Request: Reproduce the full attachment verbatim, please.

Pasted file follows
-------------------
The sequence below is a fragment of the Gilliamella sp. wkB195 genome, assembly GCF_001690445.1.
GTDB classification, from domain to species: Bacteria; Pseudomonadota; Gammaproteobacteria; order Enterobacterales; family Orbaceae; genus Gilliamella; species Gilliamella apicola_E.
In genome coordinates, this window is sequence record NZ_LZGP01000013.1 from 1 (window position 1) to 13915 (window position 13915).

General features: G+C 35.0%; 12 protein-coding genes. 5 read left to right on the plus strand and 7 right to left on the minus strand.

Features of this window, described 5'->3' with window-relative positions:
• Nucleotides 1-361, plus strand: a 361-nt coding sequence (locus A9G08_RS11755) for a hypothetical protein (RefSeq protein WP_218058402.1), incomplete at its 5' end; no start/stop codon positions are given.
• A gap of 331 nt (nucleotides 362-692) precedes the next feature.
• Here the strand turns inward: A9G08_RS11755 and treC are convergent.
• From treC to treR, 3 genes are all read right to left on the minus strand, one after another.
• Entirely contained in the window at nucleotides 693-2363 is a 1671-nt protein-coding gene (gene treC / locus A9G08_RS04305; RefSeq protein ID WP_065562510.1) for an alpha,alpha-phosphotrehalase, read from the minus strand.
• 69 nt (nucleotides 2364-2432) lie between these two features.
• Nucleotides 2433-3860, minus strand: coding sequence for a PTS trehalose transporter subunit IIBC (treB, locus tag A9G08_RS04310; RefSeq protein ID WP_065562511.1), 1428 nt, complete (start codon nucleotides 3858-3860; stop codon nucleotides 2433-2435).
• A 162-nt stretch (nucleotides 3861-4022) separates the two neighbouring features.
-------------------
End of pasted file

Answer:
The sequence below is a fragment of the Gilliamella sp. wkB195 genome, assembly GCF_001690445.1.
GTDB classification, from domain to species: Bacteria; Pseudomonadota; Gammaproteobacteria; order Enterobacterales; family Orbaceae; genus Gilliamella; species Gilliamella apicola_E.
In genome coordinates, this window is sequence record NZ_LZGP01000013.1 from 1 (window position 1) to 13915 (window position 13915).

General features: G+C 35.0%; 12 protein-coding genes. 5 read left to right on the plus strand and 7 right to left on the minus strand.

Features of this window, described 5'->3' with window-relative positions:
• Nucleotides 1-361, plus strand: a 361-nt coding sequence (locus A9G08_RS11755) for a hypothetical protein (RefSeq protein WP_218058402.1), incomplete at its 5' end; no start/stop codon positions are given.
• A gap of 331 nt (nucleotides 362-692) precedes the next feature.
• Here the strand turns inward: A9G08_RS11755 and treC are convergent.
• From treC to treR, 3 genes are all read right to left on the minus strand, one after another.
• Entirely contained in the window at nucleotides 693-2363 is a 1671-nt protein-coding gene (gene treC / locus A9G08_RS04305; RefSeq protein ID WP_065562510.1) for an alpha,alpha-phosphotrehalase, read from the minus strand.
• 69 nt (nucleotides 2364-2432) lie between these two features.
• Nucleotides 2433-3860, minus strand: coding sequence for a PTS trehalose transporter subunit IIBC (treB, locus tag A9G08_RS04310; RefSeq protein ID WP_065562511.1), 1428 nt, complete (start codon nucleotides 3858-3860; stop codon nucleotides 2433-2435).
• A 162-nt stretch (nucleotides 3861-4022) separates the two neighbouring features.